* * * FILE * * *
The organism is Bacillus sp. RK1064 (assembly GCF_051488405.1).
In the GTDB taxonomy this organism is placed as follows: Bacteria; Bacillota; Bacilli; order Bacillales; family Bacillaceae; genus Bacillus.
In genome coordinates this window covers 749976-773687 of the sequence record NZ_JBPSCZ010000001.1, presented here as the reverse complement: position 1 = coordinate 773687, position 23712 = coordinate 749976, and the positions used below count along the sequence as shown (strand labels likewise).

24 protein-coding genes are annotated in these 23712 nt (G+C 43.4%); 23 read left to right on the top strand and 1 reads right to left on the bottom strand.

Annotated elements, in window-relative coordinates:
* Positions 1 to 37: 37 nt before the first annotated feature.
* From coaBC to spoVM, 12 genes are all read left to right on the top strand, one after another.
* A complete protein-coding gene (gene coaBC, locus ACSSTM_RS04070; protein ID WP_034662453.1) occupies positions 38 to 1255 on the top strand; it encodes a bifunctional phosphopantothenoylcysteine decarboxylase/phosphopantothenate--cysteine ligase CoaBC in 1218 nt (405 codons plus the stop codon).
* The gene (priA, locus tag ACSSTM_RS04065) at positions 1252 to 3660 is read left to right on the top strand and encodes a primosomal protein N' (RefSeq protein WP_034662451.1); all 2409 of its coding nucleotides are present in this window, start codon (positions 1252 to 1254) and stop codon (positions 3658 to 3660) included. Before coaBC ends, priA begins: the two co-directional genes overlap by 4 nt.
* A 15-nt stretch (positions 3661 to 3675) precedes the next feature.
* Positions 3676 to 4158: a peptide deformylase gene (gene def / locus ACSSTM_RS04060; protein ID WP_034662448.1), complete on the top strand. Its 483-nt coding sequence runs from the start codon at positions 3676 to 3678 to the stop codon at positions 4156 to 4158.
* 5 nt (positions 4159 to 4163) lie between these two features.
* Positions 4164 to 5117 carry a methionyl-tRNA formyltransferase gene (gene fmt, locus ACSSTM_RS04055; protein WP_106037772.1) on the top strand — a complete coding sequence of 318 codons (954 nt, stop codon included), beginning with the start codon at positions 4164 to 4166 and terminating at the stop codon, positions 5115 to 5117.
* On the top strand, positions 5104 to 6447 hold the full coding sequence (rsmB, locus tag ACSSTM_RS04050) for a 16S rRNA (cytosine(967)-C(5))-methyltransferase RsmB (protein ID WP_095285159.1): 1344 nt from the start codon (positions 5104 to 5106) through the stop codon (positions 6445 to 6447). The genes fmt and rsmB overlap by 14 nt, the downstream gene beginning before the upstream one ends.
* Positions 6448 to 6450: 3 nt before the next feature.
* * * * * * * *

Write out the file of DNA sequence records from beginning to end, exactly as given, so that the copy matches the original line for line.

The organism is Bacillus sp. RK1064 (assembly GCF_051488405.1).
In the GTDB taxonomy this organism is placed as follows: Bacteria; Bacillota; Bacilli; order Bacillales; family Bacillaceae; genus Bacillus.
In genome coordinates this window covers 749976-773687 of the sequence record NZ_JBPSCZ010000001.1, presented here as the reverse complement: position 1 = coordinate 773687, position 23712 = coordinate 749976, and the positions used below count along the sequence as shown (strand labels likewise).

24 protein-coding genes are annotated in these 23712 nt (G+C 43.4%); 23 read left to right on the top strand and 1 reads right to left on the bottom strand.

Annotated elements, in window-relative coordinates:
* Positions 1 to 37: 37 nt before the first annotated feature.
* From coaBC to spoVM, 12 genes are all read left to right on the top strand, one after another.
* A complete protein-coding gene (gene coaBC, locus ACSSTM_RS04070; protein ID WP_034662453.1) occupies positions 38 to 1255 on the top strand; it encodes a bifunctional phosphopantothenoylcysteine decarboxylase/phosphopantothenate--cysteine ligase CoaBC in 1218 nt (405 codons plus the stop codon).
* The gene (priA, locus tag ACSSTM_RS04065) at positions 1252 to 3660 is read left to right on the top strand and encodes a primosomal protein N' (RefSeq protein WP_034662451.1); all 2409 of its coding nucleotides are present in this window, start codon (positions 1252 to 1254) and stop codon (positions 3658 to 3660) included. Before coaBC ends, priA begins: the two co-directional genes overlap by 4 nt.
* A 15-nt stretch (positions 3661 to 3675) precedes the next feature.
* Positions 3676 to 4158: a peptide deformylase gene (gene def / locus ACSSTM_RS04060; protein ID WP_034662448.1), complete on the top strand. Its 483-nt coding sequence runs from the start codon at positions 3676 to 3678 to the stop codon at positions 4156 to 4158.
* 5 nt (positions 4159 to 4163) lie between these two features.
* Positions 4164 to 5117 carry a methionyl-tRNA formyltransferase gene (gene fmt, locus ACSSTM_RS04055; protein WP_106037772.1) on the top strand — a complete coding sequence of 318 codons (954 nt, stop codon included), beginning with the start codon at positions 4164 to 4166 and terminating at the stop codon, positions 5115 to 5117.
* On the top strand, positions 5104 to 6447 hold the full coding sequence (rsmB, locus tag ACSSTM_RS04050) for a 16S rRNA (cytosine(967)-C(5))-methyltransferase RsmB (protein ID WP_095285159.1): 1344 nt from the start codon (positions 5104 to 5106) through the stop codon (positions 6445 to 6447). The genes fmt and rsmB overlap by 14 nt, the downstream gene beginning before the upstream one ends.
* Positions 6448 to 6450: 3 nt before the next feature.